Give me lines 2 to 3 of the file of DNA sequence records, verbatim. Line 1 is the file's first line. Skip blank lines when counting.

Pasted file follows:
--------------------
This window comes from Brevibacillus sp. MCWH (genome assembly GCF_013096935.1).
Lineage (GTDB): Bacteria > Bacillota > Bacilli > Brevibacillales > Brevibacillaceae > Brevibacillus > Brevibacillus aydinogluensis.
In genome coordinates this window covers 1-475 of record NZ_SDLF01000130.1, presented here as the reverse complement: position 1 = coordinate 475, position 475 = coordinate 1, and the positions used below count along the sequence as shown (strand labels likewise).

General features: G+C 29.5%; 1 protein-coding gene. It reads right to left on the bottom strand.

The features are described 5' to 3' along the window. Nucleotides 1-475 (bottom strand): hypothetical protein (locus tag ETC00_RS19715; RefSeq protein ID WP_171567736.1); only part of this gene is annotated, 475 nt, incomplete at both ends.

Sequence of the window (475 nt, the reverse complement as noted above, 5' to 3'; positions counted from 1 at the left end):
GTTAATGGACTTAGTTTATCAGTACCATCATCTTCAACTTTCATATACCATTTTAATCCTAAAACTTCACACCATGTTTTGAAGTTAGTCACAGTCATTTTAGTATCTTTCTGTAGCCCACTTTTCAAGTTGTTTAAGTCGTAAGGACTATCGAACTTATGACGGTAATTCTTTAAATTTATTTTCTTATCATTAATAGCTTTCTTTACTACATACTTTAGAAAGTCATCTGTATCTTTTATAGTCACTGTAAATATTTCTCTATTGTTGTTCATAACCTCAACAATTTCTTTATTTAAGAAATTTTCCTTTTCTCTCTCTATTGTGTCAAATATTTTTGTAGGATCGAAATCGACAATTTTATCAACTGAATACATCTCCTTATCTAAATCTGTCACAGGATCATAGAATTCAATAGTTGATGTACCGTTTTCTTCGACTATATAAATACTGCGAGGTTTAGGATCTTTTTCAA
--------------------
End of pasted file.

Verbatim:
Lineage (GTDB): Bacteria > Bacillota > Bacilli > Brevibacillales > Brevibacillaceae > Brevibacillus > Brevibacillus aydinogluensis.
In genome coordinates this window covers 1-475 of record NZ_SDLF01000130.1, presented here as the reverse complement: position 1 = coordinate 475, position 475 = coordinate 1, and the positions used below count along the sequence as shown (strand labels likewise).